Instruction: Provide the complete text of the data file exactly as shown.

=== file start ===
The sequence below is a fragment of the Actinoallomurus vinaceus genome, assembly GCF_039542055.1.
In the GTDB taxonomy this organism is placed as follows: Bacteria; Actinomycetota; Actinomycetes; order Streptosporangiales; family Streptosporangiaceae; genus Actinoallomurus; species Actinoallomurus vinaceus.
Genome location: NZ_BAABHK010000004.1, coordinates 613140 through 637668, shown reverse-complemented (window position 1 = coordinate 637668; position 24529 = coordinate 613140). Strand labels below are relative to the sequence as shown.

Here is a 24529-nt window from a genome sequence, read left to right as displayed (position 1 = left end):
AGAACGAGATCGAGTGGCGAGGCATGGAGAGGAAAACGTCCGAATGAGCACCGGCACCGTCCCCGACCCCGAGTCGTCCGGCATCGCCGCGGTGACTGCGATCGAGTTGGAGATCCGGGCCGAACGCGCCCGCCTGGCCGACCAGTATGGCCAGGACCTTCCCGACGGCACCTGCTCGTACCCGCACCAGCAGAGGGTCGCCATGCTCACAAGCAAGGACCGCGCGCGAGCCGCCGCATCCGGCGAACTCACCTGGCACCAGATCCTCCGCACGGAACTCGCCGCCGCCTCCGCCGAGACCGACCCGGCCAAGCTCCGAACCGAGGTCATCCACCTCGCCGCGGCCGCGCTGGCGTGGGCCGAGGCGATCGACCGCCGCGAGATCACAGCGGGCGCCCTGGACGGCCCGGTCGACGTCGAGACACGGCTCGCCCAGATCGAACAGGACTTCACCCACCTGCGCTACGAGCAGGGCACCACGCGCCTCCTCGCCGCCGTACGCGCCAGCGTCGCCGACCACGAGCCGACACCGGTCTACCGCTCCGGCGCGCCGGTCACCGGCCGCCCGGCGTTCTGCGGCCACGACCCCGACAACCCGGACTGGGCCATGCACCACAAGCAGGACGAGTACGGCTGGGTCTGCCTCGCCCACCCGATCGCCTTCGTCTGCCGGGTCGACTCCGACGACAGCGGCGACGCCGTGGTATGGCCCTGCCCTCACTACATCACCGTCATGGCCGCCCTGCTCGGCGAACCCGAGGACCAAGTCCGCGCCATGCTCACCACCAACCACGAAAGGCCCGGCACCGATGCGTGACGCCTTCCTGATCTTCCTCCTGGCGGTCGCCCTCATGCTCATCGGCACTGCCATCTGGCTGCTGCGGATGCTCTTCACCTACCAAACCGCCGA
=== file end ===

The sequence below is a fragment of the Actinoallomurus vinaceus genome, assembly GCF_039542055.1.
In the GTDB taxonomy this organism is placed as follows: Bacteria; Actinomycetota; Actinomycetes; order Streptosporangiales; family Streptosporangiaceae; genus Actinoallomurus; species Actinoallomurus vinaceus.
Genome location: NZ_BAABHK010000004.1, coordinates 613140 through 637668, shown reverse-complemented (window position 1 = coordinate 637668; position 24529 = coordinate 613140). Strand labels below are relative to the sequence as shown.

Here is a 24529-nt window from a genome sequence, read left to right as displayed (position 1 = left end):
AGAACGAGATCGAGTGGCGAGGCATGGAGAGGAAAACGTCCGAATGAGCACCGGCACCGTCCCCGACCCCGAGTCGTCCGGCATCGCCGCGGTGACTGCGATCGAGTTGGAGATCCGGGCCGAACGCGCCCGCCTGGCCGACCAGTATGGCCAGGACCTTCCCGACGGCACCTGCTCGTACCCGCACCAGCAGAGGGTCGCCATGCTCACAAGCAAGGACCGCGCGCGAGCCGCCGCATCCGGCGAACTCACCTGGCACCAGATCCTCCGCACGGAACTCGCCGCCGCCTCCGCCGAGACCGACCCGGCCAAGCTCCGAACCGAGGTCATCCACCTCGCCGCGGCCGCGCTGGCGTGGGCCGAGGCGATCGACCGCCGCGAGATCACAGCGGGCGCCCTGGACGGCCCGGTCGACGTCGAGACACGGCTCGCCCAGATCGAACAGGACTTCACCCACCTGCGCTACGAGCAGGGCACCACGCGCCTCCTCGCCGCCGTACGCGCCAGCGTCGCCGACCACGAGCCGACACCGGTCTACCGCTCCGGCGCGCCGGTCACCGGCCGCCCGGCGTTCTGCGGCCACGACCCCGACAACCCGGACTGGGCCATGCACCACAAGCAGGACGAGTACGGCTGGGTCTGCCTCGCCCACCCGATCGCCTTCGTCTGCCGGGTCGACTCCGACGACAGCGGCGACGCCGTGGTATGGCCCTGCCCTCACTACATCACCGTCATGGCCGCCCTGCTCGGCGAACCCGAGGACCAAGTCCGCGCCATGCTCACCACCAACCACGAAAGGCCCGGCACCGATGCGTGACGCCTTCCTGATCTTCCTCCTGGCGGTCGCCCTCATGCTCATCGGCACTGCCATCTGGCTGCTGCGGATGCTCTTCACCTACCAAACCGCCGA